The researchers at the University of Oxford have started screening healthy volunteers between the ages of 18 and 55 for their upcoming ChAdOx1 nCoV-19 vaccine trial in the Thames Valley Region. The vaccine is based on an adenovirus vaccine vector and the SARS-CoV-2 spike protein is already in production but still won’t be ready for a few weeks.
The team of researchers plans on enrolling healthy volunteers. If the volunteers pass the screening, they will become the first humans to have been tested for the new vaccine which goes by the name ChAdOx1 nCoV-19. This vaccine trial is expected to produce valuable information on its safety aspects as well as its ability to generate immune response to fight the coronavirus. People who wish to volunteer can do on the COVID-19 vaccine website.
510 volunteers will be recruited for the trial which is a collaboration between the University’s Jenner Institute and Oxford Vaccine Group clinical teams. Volunteers will either receive the ChAdOx1 nCoV-19 vaccine or a control injection for comparison. However, there are still a few weeks left before the vaccine will be ready. The researchers are working quickly to make it up to clinical-grade meanwhile the teams will start screening people now.
Professor Adrian Hill, Director of the Jenner Institute at the University of Oxford, said, ‘The Oxford team had the exceptional experience of rapid vaccine response, such as to the Ebola outbreak in West Africa in 2014. This is an even greater challenge. Vaccines are being designed from scratch and progressed at an unprecedented rate. The upcoming trial will be critical for assessing the feasibility of vaccination against COVID-19 and could lead to early deployment.’ Scientists throughout the world are working hard to develop a vaccine to prevent COVID-19, but there is a lot to be done. The Oxford team led by Prof. Sarah Gilbert, Prof. Andrew Pollard, Prof. Teresa Lambe, Dr. Sandy Douglas, and Prof. Adrian Hill started work designing a vaccine on Friday 10th January 2020.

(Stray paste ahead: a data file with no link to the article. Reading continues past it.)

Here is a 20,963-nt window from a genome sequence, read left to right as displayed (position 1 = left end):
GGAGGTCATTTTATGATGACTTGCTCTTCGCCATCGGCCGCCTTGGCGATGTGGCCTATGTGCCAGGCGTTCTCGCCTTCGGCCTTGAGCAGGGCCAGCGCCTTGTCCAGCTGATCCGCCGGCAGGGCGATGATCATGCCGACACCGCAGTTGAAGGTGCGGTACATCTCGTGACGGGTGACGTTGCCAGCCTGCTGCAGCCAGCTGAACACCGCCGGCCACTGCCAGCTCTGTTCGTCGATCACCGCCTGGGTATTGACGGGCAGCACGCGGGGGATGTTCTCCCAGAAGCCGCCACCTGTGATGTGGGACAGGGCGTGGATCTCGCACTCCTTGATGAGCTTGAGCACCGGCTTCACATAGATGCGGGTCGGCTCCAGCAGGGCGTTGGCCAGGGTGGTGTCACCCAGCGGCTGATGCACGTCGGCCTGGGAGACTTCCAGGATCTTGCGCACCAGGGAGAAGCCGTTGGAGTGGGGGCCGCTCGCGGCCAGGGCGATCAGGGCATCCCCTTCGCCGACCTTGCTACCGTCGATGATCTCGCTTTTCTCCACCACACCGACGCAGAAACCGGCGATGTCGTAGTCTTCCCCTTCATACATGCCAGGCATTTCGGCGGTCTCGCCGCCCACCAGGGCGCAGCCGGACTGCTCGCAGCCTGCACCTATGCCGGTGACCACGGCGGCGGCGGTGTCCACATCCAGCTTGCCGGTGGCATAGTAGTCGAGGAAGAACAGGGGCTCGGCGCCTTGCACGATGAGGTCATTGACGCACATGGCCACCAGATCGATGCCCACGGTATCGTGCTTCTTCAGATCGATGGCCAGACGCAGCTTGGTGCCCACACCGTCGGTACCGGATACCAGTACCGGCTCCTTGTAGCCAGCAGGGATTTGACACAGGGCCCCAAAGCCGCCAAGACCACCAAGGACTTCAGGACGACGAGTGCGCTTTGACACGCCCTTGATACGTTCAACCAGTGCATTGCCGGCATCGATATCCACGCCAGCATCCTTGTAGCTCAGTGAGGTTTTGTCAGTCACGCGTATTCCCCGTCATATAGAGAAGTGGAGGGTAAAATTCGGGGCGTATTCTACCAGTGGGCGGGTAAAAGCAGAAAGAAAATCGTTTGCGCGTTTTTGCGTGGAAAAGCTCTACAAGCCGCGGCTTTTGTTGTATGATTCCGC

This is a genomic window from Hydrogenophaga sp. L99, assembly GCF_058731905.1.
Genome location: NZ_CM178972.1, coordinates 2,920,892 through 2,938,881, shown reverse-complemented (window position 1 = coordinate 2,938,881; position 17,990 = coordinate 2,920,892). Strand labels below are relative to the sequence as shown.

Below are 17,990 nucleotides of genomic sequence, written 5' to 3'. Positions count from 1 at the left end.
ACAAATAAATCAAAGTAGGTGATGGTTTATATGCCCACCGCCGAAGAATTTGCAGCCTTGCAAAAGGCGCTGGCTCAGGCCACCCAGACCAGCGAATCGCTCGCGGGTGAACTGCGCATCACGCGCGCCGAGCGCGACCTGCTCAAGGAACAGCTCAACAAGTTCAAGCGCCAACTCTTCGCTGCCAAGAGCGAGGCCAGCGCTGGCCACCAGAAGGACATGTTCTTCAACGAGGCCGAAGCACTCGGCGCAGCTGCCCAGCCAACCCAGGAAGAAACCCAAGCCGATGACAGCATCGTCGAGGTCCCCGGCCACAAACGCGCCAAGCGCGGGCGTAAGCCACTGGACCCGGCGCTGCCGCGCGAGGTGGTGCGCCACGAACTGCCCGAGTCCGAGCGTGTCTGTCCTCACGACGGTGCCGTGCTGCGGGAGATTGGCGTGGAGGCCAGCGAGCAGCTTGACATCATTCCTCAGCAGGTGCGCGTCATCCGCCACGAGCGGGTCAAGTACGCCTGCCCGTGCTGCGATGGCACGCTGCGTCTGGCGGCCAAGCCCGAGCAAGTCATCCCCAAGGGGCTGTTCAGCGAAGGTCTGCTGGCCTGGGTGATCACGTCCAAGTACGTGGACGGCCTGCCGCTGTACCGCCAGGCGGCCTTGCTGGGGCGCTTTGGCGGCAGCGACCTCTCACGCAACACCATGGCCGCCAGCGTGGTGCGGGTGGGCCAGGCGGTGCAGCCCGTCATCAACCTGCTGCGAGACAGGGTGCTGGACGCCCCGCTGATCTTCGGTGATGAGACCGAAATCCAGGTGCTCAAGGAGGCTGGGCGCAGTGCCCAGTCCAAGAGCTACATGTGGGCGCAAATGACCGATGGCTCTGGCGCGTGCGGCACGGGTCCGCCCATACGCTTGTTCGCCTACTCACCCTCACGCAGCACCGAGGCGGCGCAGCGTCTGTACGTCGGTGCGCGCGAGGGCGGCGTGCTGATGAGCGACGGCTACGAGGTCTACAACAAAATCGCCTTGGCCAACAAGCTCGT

The vaccine developed at Oxford’s Jenner Institute is an adenovirus vaccine vector (ChAdOx1). It’s ability to generate a strong immune response from one dose led to its selection as the most suitable vaccine technology for a SARS-CoV-2 (COVID-19) vaccine. Adenoviral vectors are a very well-studied vaccine type, having been used safely in thousands of subjects, from 1 week to 90 years of age, in vaccines targeting over 10 different diseases.
Coronaviruses have club-shaped spikes on their outer coats. Immune responses from other coronavirus studies suggest that these are a good target for a vaccine. The Oxford vaccine contains the genetic sequence of this surface spike protein inside the ChAdOx1 construct. After vaccination, the surface spike protein of the coronavirus is produced, which primes the immune system to attack the coronavirus if it later infects the body. Professor Gilbert and the team have previously developed a vaccine for another human coronavirus disease, which is Middle East Respiratory Syndrome (MERS), and this has shown promise in early clinical trials.
At the same time as conducting the first clinical trial, production of the vaccine is being scaled up ready for larger trials, and potentially, future deployment. By starting vaccine manufacturing scale-up immediately, the team can ensure that enough vaccine doses are available as soon as possible – especially for NHS workers, the elderly, and those with underlying health conditions – if the trials prove that the vaccine is safe and effective.